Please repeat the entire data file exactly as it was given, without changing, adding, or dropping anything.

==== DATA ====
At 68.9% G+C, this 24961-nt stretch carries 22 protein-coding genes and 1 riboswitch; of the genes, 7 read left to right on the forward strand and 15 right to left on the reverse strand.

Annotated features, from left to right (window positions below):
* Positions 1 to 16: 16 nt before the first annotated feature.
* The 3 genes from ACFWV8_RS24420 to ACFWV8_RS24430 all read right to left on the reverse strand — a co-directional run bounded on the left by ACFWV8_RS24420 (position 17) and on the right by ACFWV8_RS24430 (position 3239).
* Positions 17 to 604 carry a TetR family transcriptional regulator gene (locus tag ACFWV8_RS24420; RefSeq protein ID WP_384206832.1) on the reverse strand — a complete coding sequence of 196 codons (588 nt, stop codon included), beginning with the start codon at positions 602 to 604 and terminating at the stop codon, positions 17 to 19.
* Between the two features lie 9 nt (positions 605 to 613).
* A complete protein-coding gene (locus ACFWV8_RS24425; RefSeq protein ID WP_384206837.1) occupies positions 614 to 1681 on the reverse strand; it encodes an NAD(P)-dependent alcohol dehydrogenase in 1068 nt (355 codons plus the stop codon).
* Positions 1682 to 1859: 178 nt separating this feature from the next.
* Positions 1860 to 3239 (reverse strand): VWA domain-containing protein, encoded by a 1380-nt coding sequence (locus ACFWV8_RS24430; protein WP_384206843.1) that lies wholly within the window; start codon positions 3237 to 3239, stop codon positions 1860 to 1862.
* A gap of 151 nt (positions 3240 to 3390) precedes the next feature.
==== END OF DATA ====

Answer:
At 68.9% G+C, this 24961-nt stretch carries 22 protein-coding genes and 1 riboswitch; of the genes, 7 read left to right on the forward strand and 15 right to left on the reverse strand.

Annotated features, from left to right (window positions below):
* Positions 1 to 16: 16 nt before the first annotated feature.
* The 3 genes from ACFWV8_RS24420 to ACFWV8_RS24430 all read right to left on the reverse strand — a co-directional run bounded on the left by ACFWV8_RS24420 (position 17) and on the right by ACFWV8_RS24430 (position 3239).
* Positions 17 to 604 carry a TetR family transcriptional regulator gene (locus tag ACFWV8_RS24420; RefSeq protein ID WP_384206832.1) on the reverse strand — a complete coding sequence of 196 codons (588 nt, stop codon included), beginning with the start codon at positions 602 to 604 and terminating at the stop codon, positions 17 to 19.
* Between the two features lie 9 nt (positions 605 to 613).
* A complete protein-coding gene (locus ACFWV8_RS24425; RefSeq protein ID WP_384206837.1) occupies positions 614 to 1681 on the reverse strand; it encodes an NAD(P)-dependent alcohol dehydrogenase in 1068 nt (355 codons plus the stop codon).
* Positions 1682 to 1859: 178 nt separating this feature from the next.
* Positions 1860 to 3239 (reverse strand): VWA domain-containing protein, encoded by a 1380-nt coding sequence (locus ACFWV8_RS24430; protein WP_384206843.1) that lies wholly within the window; start codon positions 3237 to 3239, stop codon positions 1860 to 1862.
* A gap of 151 nt (positions 3240 to 3390) precedes the next feature.